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Convict Voices
Women, Class, and Writing about Prison in Nineteenth-Century England
Anne Schwan

Becoming Modern: New Nineteenth-Century Studies

New Hampshire
2014 • 304 pp. 9 illus. 6 x 9"
Comparative Literature / Penology

$45.00 Paperback, 978-1-61168-672-2
$37.99 Ebook, 978-1-61168-673-9

Check your ebook retailer or local library for ebook availability.

Schwan's nuanced, richly contextualized readings illuminate how a ranged of nineteenth-century texts give voice to the all-too-often inaudible perspectives of female prisoners.” —Megan Sweeney, associate professor of English, University of Michigan

Sensitive interdisciplinary reading of texts concerning female prison experience in nineteenth-century England; fascinating study of the voices of nineteenth-century female offenders

In this lively study of the development and transformation of voices of female offenders in nineteenth-century England, Anne Schwan analyzes a range of colorful sources, including crime broadsides, reform literature, prisoners’ own writings about imprisonment and courtroom politics, and conventional literary texts, such as Adam Bede and The Moonstone. Not only does Schwan demonstrate strategies for interpreting ambivalent and often contradictory texts, she also provides a carefully historicized approach to the work of feminist recovery. Crossing class lines, genre boundaries, and gender roles in the effort to trace prisoners, authors, and female communities (imagined or real), Schwan brings new insight to what it means to locate feminist (or protofeminist) details, arguments, and politics. In this case, she tracks the emergence of a contested, and often contradictory, feminist consciousness, through the prism of nineteenth-century penal debates. The historical discussion is framed by reflections on contemporary debates about prisoner perspectives to illuminate continuities and differences. Convict Voices offers a sophisticated approach to interpretive questions of gender, genre, and discourse in the representation of female convicts and their voices and viewpoints.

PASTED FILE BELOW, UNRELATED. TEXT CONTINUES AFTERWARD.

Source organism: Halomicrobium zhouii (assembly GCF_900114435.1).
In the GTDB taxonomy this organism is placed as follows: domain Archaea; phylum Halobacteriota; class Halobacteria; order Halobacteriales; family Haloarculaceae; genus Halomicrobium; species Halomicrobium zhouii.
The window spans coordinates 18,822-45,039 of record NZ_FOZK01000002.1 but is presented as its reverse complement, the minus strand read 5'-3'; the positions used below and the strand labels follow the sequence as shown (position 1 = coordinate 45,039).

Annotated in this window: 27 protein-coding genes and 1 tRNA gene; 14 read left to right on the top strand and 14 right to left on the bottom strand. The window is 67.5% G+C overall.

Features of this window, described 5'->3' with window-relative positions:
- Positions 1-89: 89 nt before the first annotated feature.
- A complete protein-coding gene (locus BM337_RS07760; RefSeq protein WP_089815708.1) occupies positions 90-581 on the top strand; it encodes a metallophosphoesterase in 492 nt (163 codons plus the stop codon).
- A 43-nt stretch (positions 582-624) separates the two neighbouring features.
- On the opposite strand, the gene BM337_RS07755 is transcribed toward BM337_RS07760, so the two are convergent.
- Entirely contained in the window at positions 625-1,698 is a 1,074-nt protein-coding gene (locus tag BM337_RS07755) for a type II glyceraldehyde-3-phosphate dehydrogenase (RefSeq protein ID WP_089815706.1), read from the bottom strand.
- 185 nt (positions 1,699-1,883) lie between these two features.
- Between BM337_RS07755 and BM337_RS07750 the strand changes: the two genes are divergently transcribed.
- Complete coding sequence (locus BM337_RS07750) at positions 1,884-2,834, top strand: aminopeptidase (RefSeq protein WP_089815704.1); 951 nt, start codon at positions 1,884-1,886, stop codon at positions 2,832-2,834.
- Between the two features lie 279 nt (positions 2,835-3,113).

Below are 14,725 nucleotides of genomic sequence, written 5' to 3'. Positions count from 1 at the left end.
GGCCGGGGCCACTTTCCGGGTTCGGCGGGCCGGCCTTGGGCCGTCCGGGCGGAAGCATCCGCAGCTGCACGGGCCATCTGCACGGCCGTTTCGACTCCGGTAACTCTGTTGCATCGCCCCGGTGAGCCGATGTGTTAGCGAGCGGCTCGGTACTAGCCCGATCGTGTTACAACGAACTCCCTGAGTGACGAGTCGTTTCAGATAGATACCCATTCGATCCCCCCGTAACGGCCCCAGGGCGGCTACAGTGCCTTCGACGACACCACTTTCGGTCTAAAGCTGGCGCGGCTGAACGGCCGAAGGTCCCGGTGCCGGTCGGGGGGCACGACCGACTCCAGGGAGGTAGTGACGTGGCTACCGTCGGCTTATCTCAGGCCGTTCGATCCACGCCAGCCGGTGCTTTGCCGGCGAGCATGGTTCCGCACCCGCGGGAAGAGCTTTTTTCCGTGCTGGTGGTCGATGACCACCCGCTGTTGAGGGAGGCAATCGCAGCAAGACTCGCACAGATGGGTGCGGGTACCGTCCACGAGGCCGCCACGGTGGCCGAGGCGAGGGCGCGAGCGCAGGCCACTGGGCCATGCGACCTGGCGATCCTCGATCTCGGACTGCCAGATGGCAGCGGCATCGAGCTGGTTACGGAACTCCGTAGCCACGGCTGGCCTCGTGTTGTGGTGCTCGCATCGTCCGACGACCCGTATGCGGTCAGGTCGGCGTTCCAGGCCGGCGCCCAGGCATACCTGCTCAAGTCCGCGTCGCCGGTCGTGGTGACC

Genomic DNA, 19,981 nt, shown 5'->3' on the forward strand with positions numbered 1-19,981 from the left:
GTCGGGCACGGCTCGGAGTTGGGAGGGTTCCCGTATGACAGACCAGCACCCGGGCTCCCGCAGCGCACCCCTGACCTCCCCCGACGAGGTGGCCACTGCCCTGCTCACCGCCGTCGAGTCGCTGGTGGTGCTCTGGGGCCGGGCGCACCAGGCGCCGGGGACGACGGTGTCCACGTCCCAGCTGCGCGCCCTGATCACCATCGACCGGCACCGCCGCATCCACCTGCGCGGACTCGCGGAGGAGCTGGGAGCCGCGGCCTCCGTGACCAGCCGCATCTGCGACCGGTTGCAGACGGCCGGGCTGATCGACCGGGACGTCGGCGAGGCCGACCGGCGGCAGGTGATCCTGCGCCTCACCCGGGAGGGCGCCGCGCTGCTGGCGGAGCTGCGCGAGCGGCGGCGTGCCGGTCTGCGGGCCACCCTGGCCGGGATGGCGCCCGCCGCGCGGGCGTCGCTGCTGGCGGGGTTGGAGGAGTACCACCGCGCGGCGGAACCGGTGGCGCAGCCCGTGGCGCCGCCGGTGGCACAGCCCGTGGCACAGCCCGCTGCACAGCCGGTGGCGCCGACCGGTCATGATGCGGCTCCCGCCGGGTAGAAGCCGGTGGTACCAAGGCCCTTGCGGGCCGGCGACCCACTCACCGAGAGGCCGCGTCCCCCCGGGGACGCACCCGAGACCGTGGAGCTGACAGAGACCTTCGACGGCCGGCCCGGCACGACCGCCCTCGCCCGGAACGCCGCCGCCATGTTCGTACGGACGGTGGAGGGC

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Reviews / Endorsements

“Schwan offers a 'sustained interrogation—and occasional celebration' of women's voices on the subject of prison. In so doing, she attends to the too-often ignored centrality of those voices in the histories of modern imprisonment and feminism.”—Jason Haslam, associate professor of English, Dalhousie University

“This book is strongest in its analysis of contemporary perceptions of female criminality and of the morally and socially challenging phenomenon of women in prison. Schwan’s selection of cases and events and the range of literature—both factual and fictional—is impressive and the analysis is generally persuasive. I do not know of another work that ranges with such brio from street-sold broadsheets to Victorian and Modern literature and culture.”

Victorian Studies

ANNE SCHWAN is a reader in literary studies and cultural theory at Edinburgh Napier University. She is coauthor of How to Read Foucault’s Discipline and Punish (Pluto 2011).

Fri, 6 Jul 2018 13:36:10 -0500